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Old 10-11-2012, 03:20 AM   #1
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Default When you are making a starter that you know you will step up.....

Do you make all the wort at once? It seems convenient if you are making a 1.5L starter Monday and you know you will be stepping it up on Wednesday with another 1.5L, to just make 3L of wort on Monday, use half to start, and just save the other half in a container for Wednesday. Any drawbacks?

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Old 10-11-2012, 03:22 AM   #2
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As long as you practice good sanitation, you should be ok. I would refrigerate it though and warm it up right before you do the second step. If you really want to get ahead of the curve on this, you should look into pressure canning wort.

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Old 10-11-2012, 03:27 AM   #3
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Yea, I was thinking throw in the fridge, then, when you cold crash the first starter to prepare for the step up, take both out of the fridge at the same time and allow them to warm together. I'm probably not going to be stepping up too many starters since I don't lager... however, I did just make a 1.090 that required a step.

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Old 10-11-2012, 03:29 AM   #4
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I wouldn't, and don't, do it. It's easy enough to make the second volume when its time to use it. IMO, it's more hassle to store the extra wort than it's worth.

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Old 10-11-2012, 03:36 AM   #5
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I wouldn't, and don't, do it. It's easy enough to make the second volume when its time to use it. IMO, it's more hassle to store the extra wort than it's worth.
Oh, I don't know. It takes less time to sanitize a jar than it does to make a whole new batch of starter wort. And contamination shouldn't be an issue. The no chill brewers get away with it.
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Old 10-11-2012, 03:43 AM   #6
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Oh, I don't know. It takes less time to sanitize a jar than it does to make a whole new batch of starter wort. And contamination shouldn't be an issue. The no chill brewers get away with it.
The gas stove where I'm living now has some high output burners that makes short work of getting the starters to a boil. I'd rather do the boil as needed then need to take up fridge space for it. Especially since I don't have a presure cooker/canner to use to safely store it after being made.

I've been using older yeast (bought a while back) so doing stepped starters makes tons of sense.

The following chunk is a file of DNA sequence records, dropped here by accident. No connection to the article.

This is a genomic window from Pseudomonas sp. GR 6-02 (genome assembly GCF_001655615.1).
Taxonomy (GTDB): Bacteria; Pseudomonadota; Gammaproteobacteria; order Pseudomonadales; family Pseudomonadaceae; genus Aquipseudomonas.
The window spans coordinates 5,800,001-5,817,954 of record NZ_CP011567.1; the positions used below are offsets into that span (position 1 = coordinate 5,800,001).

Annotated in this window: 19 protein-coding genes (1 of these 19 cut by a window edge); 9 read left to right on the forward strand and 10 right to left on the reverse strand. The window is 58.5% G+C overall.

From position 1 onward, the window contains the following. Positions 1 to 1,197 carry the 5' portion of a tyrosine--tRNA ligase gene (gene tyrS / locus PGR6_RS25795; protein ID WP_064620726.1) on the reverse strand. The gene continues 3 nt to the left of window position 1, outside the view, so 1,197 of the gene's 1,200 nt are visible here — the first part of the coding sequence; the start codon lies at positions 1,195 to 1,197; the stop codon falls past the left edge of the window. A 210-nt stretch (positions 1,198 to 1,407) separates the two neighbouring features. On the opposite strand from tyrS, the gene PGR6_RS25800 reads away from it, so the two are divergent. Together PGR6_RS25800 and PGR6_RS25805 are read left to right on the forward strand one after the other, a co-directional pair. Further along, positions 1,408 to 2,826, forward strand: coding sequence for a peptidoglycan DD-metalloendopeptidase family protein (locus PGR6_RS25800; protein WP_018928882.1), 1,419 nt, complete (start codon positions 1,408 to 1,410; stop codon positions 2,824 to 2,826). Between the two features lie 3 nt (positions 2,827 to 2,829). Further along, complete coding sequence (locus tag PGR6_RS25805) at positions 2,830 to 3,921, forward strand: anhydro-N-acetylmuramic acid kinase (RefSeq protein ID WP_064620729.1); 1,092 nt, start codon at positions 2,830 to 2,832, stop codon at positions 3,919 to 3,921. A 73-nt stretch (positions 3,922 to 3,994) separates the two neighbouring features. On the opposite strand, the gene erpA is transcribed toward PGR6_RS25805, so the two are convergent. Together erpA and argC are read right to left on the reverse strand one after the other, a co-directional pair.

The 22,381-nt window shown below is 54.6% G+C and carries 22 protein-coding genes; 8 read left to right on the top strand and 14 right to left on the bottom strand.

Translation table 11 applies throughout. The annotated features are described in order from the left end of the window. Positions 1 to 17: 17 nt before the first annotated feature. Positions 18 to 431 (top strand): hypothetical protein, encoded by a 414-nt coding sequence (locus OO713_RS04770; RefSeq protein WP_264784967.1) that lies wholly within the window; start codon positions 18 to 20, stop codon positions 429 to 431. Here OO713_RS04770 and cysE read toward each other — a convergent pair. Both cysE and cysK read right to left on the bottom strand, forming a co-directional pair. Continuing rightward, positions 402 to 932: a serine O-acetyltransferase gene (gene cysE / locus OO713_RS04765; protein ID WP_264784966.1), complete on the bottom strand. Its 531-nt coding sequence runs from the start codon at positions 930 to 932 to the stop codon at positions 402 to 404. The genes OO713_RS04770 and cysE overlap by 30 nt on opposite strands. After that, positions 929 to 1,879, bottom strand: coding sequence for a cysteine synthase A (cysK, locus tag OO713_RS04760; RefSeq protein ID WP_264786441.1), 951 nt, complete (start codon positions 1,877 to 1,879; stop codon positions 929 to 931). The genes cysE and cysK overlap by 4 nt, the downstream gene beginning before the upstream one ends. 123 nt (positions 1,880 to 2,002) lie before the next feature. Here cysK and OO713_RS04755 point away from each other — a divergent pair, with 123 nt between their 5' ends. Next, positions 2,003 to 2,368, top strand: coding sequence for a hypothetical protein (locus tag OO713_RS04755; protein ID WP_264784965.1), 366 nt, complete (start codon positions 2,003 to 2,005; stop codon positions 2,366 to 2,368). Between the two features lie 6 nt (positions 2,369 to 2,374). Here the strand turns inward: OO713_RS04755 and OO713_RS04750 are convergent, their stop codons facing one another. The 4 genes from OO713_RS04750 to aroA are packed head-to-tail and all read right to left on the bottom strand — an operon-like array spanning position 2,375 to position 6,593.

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Old 10-11-2012, 03:43 AM   #7
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I wouldn't, and don't, do it. It's easy enough to make the second volume when its time to use it. IMO, it's more hassle to store the extra wort than it's worth.
I'd be open to it if you had a compelling reason not to do it, but don't think it takes a lot less time to throw 1.5L of wort in a jar than it does to make an entire new boil, chill the boil down to pitching temps, and use that?
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Old 10-11-2012, 03:53 AM   #8
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I'd be open to it if you had a compelling reason not to do it, but don't think it takes a lot less time to throw 1.5L of wort in a jar than it does to make an entire new boil, chill the boil down to pitching temps, and use that?
I see zero time saving by making the second starter ahead of time. The time it takes for the crashed first starter to warm up is more than how long it takes me to boil the second volume and chill it to pitching temp. Making the second volume ahead of time will mean loss of fridge space that is of much higher value to me.
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Old 10-11-2012, 04:25 AM   #9
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Oh I see. Fridge space is no issue and I can warm up while crashed starter while I do other things, so the time it takes to make and chill another starter still costs me time.

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Old 10-11-2012, 04:39 AM   #10
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I typically make 1L-3L starters, for each step (smaller ones first, bigger ones for the second step). I also measure the starter volume when I'm putting the water into the pot to boil, for the step being made. I'm not boiling the starter in the flask for any of the steps.

Do as you like, but don't complain when you have something go sideways on you down the line. IME/IMO there's not even close to enough benefits from making both starter volumes at one time to make it even a consideration. You'll either have two pots to clean up, in order to get them done faster at one time, or you'll have a longer time to get up to a boil for one larger volume.

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